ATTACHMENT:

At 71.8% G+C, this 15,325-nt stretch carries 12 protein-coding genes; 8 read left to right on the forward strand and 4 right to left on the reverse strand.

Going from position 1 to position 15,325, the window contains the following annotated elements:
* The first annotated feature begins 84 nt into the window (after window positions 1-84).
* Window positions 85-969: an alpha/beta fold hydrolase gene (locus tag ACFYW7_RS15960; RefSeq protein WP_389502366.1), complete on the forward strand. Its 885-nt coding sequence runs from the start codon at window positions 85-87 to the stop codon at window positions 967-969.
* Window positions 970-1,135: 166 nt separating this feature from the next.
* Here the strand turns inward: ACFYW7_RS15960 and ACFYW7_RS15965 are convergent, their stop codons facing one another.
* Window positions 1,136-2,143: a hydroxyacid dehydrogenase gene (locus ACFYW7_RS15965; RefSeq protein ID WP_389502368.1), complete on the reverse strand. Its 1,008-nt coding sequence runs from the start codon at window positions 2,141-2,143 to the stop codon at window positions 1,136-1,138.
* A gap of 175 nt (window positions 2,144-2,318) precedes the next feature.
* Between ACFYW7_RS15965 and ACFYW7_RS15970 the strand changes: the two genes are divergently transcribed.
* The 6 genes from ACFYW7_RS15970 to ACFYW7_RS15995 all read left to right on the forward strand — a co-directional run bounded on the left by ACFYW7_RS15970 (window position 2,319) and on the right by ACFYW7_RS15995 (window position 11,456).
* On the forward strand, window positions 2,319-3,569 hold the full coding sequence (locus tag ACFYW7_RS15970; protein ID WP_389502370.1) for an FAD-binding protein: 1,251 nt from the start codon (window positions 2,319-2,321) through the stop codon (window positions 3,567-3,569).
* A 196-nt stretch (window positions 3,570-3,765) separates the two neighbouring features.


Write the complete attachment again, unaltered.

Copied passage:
At 71.8% G+C, this 15,325-nt stretch carries 12 protein-coding genes; 8 read left to right on the forward strand and 4 right to left on the reverse strand.

Going from position 1 to position 15,325, the window contains the following annotated elements:
* The first annotated feature begins 84 nt into the window (after window positions 1-84).
* Window positions 85-969: an alpha/beta fold hydrolase gene (locus tag ACFYW7_RS15960; RefSeq protein WP_389502366.1), complete on the forward strand. Its 885-nt coding sequence runs from the start codon at window positions 85-87 to the stop codon at window positions 967-969.
* Window positions 970-1,135: 166 nt separating this feature from the next.
* Here the strand turns inward: ACFYW7_RS15960 and ACFYW7_RS15965 are convergent, their stop codons facing one another.
* Window positions 1,136-2,143: a hydroxyacid dehydrogenase gene (locus ACFYW7_RS15965; RefSeq protein ID WP_389502368.1), complete on the reverse strand. Its 1,008-nt coding sequence runs from the start codon at window positions 2,141-2,143 to the stop codon at window positions 1,136-1,138.
* A gap of 175 nt (window positions 2,144-2,318) precedes the next feature.
* Between ACFYW7_RS15965 and ACFYW7_RS15970 the strand changes: the two genes are divergently transcribed.
* The 6 genes from ACFYW7_RS15970 to ACFYW7_RS15995 all read left to right on the forward strand — a co-directional run bounded on the left by ACFYW7_RS15970 (window position 2,319) and on the right by ACFYW7_RS15995 (window position 11,456).
* On the forward strand, window positions 2,319-3,569 hold the full coding sequence (locus tag ACFYW7_RS15970; protein ID WP_389502370.1) for an FAD-binding protein: 1,251 nt from the start codon (window positions 2,319-2,321) through the stop codon (window positions 3,567-3,569).
* A 196-nt stretch (window positions 3,570-3,765) separates the two neighbouring features.